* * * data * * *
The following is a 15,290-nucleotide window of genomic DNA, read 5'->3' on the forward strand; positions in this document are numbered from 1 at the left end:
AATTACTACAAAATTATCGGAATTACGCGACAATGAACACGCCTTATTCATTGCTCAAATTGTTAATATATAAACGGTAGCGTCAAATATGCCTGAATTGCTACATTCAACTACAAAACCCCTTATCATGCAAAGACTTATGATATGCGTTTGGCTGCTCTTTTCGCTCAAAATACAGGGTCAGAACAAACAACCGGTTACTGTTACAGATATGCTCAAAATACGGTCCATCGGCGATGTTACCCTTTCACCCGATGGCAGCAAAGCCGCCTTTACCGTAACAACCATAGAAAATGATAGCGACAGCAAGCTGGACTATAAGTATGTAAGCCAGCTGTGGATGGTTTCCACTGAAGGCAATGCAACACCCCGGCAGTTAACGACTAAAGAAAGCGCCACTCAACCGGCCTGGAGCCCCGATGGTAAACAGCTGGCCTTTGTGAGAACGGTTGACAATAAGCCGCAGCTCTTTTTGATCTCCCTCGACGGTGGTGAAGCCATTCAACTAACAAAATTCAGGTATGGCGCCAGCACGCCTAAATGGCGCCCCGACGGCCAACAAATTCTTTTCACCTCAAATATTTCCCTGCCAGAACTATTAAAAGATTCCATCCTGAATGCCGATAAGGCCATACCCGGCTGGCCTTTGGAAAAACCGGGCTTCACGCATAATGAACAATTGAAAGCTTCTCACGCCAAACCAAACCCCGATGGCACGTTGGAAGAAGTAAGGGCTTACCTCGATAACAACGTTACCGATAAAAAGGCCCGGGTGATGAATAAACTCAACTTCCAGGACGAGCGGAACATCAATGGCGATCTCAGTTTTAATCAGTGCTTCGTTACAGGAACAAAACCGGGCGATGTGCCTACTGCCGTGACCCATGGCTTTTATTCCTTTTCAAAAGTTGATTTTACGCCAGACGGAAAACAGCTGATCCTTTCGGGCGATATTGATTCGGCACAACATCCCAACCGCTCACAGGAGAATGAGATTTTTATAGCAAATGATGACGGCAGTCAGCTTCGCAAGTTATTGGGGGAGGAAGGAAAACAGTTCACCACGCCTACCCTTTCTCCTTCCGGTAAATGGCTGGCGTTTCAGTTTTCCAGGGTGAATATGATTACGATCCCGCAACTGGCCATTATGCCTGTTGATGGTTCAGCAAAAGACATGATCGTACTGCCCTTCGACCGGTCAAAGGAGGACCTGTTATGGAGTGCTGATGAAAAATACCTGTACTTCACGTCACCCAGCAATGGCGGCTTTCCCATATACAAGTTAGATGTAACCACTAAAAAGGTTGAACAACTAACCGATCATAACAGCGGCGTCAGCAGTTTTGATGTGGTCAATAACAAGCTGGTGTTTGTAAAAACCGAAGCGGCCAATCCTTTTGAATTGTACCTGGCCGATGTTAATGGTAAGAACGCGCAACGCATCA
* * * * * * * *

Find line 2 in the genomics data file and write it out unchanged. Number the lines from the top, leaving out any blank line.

AATTACTACAAAATTATCGGAATTACGCGACAATGAACACGCCTTATTCATTGCTCAAATTGTTAATATATAAACGGTAGCGTCAAATATGCCTGAATTGCTACATTCAACTACAAAACCCCTTATCATGCAAAGACTTATGATATGCGTTTGGCTGCTCTTTTCGCTCAAAATACAGGGTCAGAACAAACAACCGGTTACTGTTACAGATATGCTCAAAATACGGTCCATCGGCGATGTTACCCTTTCACCCGATGGCAGCAAAGCCGCCTTTACCGTAACAACCATAGAAAATGATAGCGACAGCAAGCTGGACTATAAGTATGTAAGCCAGCTGTGGATGGTTTCCACTGAAGGCAATGCAACACCCCGGCAGTTAACGACTAAAGAAAGCGCCACTCAACCGGCCTGGAGCCCCGATGGTAAACAGCTGGCCTTTGTGAGAACGGTTGACAATAAGCCGCAGCTCTTTTTGATCTCCCTCGACGGTGGTGAAGCCATTCAACTAACAAAATTCAGGTATGGCGCCAGCACGCCTAAATGGCGCCCCGACGGCCAACAAATTCTTTTCACCTCAAATATTTCCCTGCCAGAACTATTAAAAGATTCCATCCTGAATGCCGATAAGGCCATACCCGGCTGGCCTTTGGAAAAACCGGGCTTCACGCATAATGAACAATTGAAAGCTTCTCACGCCAAACCAAACCCCGATGGCACGTTGGAAGAAGTAAGGGCTTACCTCGATAACAACGTTACCGATAAAAAGGCCCGGGTGATGAATAAACTCAACTTCCAGGACGAGCGGAACATCAATGGCGATCTCAGTTTTAATCAGTGCTTCGTTACAGGAACAAAACCGGGCGATGTGCCTACTGCCGTGACCCATGGCTTTTATTCCTTTTCAAAAGTTGATTTTACGCCAGACGGAAAACAGCTGATCCTTTCGGGCGATATTGATTCGGCACAACATCCCAACCGCTCACAGGAGAATGAGATTTTTATAGCAAATGATGACGGCAGTCAGCTTCGCAAGTTATTGGGGGAGGAAGGAAAACAGTTCACCACGCCTACCCTTTCTCCTTCCGGTAAATGGCTGGCGTTTCAGTTTTCCAGGGTGAATATGATTACGATCCCGCAACTGGCCATTATGCCTGTTGATGGTTCAGCAAAAGACATGATCGTACTGCCCTTCGACCGGTCAAAGGAGGACCTGTTATGGAGTGCTGATGAAAAATACCTGTACTTCACGTCACCCAGCAATGGCGGCTTTCCCATATACAAGTTAGATGTAACCACTAAAAAGGTTGAACAACTAACCGATCATAACAGCGGCGTCAGCAGTTTTGATGTGGTCAATAACAAGCTGGTGTTTGTAAAAACCGAAGCGGCCAATCCTTTTGAATTGTACCTGGCCGATGTTAATGGTAAGAACGCGCAACGCATCA